I have a 1960's Briggs service manual that states to NOT use leaded gasoline in their engines, as it will build up in the combustion chamber.
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  #32  
Old 12-26-2007, 11:25:31 AM
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Default Re: Leaded fuel For Old Iron

When I was a kid I put kerosene in our mower on a few occasions to finish the yard, because there was no gas in the can. I don't know why the engine started, maybe lingering gas vapors and it was still hot Any way it was a 5S and it ran fine on the kero. Then the next time to mow I wouldn't
remember what I had done. Of course it wouldn't start cold on that kero Then when I finally figured it out, had to get enough gas in the tank to "lighten" up the kero, and prime it with gas to get it started.
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  #33  
Old 12-26-2007, 11:45:56 AM
Patrick McNallen Patrick McNallen is offline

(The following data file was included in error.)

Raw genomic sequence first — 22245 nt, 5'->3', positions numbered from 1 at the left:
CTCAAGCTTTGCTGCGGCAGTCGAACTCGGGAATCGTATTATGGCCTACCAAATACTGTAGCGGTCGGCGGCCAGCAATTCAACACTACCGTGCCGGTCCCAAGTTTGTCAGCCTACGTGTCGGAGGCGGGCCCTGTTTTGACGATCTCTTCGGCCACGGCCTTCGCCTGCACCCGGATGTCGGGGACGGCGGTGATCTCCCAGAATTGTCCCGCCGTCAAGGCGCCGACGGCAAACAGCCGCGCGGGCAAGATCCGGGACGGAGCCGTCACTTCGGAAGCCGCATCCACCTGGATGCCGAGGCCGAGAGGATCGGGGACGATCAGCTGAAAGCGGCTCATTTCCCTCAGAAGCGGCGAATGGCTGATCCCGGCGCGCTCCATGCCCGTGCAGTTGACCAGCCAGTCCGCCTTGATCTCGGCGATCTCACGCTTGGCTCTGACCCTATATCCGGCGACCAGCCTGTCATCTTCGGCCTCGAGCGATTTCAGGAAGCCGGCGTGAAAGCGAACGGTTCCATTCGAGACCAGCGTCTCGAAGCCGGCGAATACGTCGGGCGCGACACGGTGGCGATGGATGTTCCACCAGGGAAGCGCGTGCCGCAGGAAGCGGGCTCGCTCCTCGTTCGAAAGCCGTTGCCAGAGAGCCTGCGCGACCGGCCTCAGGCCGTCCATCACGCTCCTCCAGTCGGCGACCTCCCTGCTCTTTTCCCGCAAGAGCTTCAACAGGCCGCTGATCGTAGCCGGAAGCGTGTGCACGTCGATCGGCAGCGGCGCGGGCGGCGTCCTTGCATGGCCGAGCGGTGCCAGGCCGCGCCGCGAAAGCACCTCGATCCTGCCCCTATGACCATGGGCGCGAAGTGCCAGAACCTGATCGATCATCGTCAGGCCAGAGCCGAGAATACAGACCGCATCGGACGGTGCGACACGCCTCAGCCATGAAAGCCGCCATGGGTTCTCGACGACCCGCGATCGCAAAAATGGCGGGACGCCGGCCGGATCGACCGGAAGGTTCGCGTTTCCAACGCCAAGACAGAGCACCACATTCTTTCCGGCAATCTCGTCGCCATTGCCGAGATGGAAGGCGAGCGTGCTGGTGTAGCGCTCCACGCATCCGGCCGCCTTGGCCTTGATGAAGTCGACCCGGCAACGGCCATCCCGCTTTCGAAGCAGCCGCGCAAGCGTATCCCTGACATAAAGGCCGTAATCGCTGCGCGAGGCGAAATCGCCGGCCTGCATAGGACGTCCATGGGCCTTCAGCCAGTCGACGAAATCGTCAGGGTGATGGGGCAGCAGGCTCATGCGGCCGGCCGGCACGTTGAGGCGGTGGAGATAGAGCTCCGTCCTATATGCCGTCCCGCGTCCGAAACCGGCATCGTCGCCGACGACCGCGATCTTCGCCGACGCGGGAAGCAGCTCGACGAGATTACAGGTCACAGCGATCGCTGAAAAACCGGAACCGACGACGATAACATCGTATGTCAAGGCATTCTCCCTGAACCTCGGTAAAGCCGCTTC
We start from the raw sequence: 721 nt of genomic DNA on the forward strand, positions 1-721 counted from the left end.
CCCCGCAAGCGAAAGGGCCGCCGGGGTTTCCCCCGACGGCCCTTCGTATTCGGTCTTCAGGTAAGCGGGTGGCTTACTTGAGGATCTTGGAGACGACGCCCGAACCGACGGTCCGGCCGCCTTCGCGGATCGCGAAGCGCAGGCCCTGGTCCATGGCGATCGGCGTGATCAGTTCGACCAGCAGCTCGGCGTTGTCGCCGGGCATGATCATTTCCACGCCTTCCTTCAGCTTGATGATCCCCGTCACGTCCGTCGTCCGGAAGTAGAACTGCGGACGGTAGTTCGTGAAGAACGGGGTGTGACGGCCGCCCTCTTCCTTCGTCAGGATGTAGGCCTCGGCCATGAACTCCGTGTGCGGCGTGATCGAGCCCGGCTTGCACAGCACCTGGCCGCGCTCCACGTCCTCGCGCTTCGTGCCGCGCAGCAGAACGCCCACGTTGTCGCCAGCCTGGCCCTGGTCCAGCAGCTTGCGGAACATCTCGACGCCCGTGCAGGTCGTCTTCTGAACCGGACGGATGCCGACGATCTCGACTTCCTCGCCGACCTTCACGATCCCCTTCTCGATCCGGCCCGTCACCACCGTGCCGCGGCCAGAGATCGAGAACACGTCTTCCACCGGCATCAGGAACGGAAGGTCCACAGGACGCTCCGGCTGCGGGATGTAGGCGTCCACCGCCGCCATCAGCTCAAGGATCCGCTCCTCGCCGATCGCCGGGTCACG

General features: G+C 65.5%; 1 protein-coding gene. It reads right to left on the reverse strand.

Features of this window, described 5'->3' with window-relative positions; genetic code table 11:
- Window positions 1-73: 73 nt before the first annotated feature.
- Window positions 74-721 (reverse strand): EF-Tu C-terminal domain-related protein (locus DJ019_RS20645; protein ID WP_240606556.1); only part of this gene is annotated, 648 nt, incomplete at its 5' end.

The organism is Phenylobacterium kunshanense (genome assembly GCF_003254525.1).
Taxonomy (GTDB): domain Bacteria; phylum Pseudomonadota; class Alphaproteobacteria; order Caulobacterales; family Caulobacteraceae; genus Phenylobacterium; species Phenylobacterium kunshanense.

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Default Re: Leaded fuel For Old Iron

Where did you buy your unleaded gasoline back in the 1960s?
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  #34  
Old 12-26-2007, 12:00:58 PM
Patrick McNallen Patrick McNallen is offline
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Default Re: Leaded fuel For Old Iron

The only air cooled engine manual I can locate right now is for a Kawasaki FC 150 V 6.75 HP made in 1999 or 2000. It recommends: "clean, fresh, regular unleaded gasoline, minimum 87 octane. If "knocking" or "pinging" occurs, use a different brand of gasoline or higher octane rating". I don't think that Coleman fuel has anywhere near 87 octane.
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  #35  
Old 12-26-2007, 12:16:26 PM
Patrick McNallen Patrick McNallen is offline